It’s not always easy to get young players to embrace contact which is why we’ve spent so much time devising and testing contact drills that will help your players grow in confidence. Use them alongside our tackling drills to develop a team of players that are comfortable making and taking contact.
Develop your players’ decision making at the post-tackle so they can steal the ball or prevent the ball from being stolen. By using a points scoring system, the players start to understand the risk and reward elements of going for the ball at the tackle or driving over. MORE
In this session, we are going to combine the work we’ve done in the previous two sessions to check for understanding and finally build more of a live rucking situation. To do this we will use two elements from previous sessions to check for understanding (part three from sessions one and two) and to ensure safety is still paramount. MORE
Here are some activities to support your stage D ruck training. Using small groups (no more than four), they look at rebuilding ruck skills in a low impact environment and developing a game-related understanding at the same time. MORE
This session thrives on the odd directions a rugby ball takes when it rolls along the ground and how the players react to it. It will improve footwork and reaction skills. The players are reacting to a bobbling ball that might shoot out of the side of a ruck or be knocked back from a lineout, or be because of a dropped pass. MORE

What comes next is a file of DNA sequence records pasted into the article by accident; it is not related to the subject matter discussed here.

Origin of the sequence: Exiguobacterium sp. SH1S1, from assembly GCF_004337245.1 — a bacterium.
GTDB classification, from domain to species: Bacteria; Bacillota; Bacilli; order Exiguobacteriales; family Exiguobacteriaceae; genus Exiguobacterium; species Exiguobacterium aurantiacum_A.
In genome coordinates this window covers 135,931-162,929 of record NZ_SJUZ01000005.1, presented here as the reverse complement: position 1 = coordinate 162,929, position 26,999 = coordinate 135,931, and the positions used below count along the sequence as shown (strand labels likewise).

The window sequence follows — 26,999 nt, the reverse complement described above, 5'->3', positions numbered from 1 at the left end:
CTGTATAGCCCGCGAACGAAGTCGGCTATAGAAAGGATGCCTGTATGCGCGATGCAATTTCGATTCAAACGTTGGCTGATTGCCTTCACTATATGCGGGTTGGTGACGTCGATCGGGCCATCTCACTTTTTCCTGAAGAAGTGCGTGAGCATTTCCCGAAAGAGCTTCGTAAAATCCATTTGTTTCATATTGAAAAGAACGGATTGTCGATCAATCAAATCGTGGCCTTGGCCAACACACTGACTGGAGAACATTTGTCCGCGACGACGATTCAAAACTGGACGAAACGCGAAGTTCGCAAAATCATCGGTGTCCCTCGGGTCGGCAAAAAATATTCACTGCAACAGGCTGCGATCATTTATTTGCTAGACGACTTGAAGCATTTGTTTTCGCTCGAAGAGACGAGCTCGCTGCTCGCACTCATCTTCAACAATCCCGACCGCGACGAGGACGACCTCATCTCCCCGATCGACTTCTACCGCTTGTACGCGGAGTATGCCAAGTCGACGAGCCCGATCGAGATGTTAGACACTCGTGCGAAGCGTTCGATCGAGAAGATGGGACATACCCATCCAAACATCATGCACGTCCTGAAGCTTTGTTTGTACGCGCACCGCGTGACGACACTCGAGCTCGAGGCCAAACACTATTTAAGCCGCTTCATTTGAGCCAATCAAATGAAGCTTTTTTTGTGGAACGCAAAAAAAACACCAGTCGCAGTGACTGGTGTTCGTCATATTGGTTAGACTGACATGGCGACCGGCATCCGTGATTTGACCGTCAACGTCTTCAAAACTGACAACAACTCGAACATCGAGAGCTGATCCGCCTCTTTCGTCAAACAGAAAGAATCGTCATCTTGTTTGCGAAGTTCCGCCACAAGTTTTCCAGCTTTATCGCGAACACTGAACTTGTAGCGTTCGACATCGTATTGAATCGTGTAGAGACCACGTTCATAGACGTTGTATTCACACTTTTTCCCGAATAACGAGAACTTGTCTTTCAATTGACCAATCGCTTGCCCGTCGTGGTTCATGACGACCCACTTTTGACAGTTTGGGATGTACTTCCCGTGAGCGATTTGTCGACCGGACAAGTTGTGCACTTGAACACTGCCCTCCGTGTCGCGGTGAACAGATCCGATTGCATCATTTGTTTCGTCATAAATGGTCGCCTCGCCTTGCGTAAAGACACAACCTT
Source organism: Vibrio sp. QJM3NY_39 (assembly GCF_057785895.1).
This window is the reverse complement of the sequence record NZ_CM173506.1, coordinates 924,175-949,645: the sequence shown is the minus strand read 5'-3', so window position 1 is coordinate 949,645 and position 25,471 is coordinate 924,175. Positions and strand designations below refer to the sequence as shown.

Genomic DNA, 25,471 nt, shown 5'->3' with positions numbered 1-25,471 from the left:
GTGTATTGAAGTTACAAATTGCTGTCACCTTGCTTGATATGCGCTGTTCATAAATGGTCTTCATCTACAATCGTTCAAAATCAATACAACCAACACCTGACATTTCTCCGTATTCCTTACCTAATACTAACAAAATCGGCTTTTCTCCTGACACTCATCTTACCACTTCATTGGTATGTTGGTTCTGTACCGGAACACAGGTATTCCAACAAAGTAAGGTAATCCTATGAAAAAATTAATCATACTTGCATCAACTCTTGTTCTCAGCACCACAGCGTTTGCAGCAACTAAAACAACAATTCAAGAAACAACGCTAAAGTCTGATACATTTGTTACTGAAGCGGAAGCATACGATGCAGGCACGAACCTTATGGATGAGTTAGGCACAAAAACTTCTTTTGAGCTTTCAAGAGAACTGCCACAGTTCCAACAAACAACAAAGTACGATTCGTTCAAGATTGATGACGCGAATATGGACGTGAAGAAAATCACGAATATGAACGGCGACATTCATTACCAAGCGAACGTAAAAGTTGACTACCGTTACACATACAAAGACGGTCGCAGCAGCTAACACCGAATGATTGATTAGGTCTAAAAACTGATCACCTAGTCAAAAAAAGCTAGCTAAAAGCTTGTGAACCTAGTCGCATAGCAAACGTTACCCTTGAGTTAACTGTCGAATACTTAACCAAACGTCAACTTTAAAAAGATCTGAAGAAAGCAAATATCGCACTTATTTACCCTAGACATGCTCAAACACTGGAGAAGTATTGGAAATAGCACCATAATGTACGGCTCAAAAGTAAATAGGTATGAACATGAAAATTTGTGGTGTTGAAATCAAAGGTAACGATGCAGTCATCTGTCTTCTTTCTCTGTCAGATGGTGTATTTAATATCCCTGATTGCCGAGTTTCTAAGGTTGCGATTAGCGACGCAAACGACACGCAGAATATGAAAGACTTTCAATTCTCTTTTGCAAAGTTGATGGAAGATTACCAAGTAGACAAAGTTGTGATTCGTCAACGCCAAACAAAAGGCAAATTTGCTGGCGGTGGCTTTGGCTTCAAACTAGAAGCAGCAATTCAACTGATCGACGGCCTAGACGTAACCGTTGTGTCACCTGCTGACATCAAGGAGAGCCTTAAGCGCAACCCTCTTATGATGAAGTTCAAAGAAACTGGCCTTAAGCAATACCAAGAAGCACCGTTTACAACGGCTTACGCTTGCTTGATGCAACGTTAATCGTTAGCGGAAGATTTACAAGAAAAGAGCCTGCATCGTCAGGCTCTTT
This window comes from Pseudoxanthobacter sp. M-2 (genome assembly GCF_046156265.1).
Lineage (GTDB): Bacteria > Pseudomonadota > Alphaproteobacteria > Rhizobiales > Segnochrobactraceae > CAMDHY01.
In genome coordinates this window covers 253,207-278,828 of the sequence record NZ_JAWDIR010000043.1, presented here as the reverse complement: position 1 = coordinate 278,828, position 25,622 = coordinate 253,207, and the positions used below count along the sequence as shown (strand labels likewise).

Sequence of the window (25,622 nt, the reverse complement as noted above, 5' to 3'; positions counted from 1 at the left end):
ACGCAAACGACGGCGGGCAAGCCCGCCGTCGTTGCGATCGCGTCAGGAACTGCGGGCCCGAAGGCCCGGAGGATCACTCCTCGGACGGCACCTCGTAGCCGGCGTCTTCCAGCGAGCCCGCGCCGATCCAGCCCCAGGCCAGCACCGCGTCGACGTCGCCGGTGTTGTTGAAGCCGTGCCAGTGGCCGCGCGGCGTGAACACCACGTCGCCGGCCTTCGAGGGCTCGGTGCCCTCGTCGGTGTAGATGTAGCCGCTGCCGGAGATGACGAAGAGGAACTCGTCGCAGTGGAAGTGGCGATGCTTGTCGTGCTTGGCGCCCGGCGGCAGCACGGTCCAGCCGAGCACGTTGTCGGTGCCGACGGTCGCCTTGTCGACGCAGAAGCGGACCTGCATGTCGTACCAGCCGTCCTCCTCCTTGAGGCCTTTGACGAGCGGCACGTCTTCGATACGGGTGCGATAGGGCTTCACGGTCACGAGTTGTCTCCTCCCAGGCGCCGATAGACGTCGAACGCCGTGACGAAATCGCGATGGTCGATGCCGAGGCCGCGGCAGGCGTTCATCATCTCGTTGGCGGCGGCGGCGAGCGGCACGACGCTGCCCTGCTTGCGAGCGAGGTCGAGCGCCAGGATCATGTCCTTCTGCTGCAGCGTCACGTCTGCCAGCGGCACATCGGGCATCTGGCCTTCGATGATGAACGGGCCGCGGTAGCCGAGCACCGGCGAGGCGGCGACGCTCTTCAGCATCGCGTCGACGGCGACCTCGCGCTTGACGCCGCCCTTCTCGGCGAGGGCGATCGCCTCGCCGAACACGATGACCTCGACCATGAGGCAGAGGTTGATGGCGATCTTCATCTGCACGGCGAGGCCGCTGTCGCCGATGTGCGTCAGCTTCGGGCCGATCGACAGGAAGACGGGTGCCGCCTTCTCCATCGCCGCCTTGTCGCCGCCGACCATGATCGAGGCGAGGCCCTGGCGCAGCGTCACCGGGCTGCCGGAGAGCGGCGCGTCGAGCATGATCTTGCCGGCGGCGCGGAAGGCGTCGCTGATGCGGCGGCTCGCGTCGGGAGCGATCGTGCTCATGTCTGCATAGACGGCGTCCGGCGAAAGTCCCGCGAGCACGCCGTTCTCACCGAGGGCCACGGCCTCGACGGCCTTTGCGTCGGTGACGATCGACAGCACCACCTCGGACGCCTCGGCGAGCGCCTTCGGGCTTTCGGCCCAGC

Help your players understand when to go for the steal (snatch) and when to drive through (smash) the ball through the ruck if they can’t steal it. Keep it legal and slow down or win opposition ball. MORE
Use this mix of games and wrestle contests to develop your team’s contact skills. You will become more clinical at the breakdown and create quicker ruck ball. The role of the first and second player at the tackle area often determines your speed of ball. Win the race and be technically good. MORE
The new ruck laws are designed to encourage turnovers in the game. It is an area you can’t afford to ignore. A quickly executed attack from turnover possession causes the opposition problems. This session – “Turnover attack” – focuses on the players’ decision making after winning turnover possession. MORE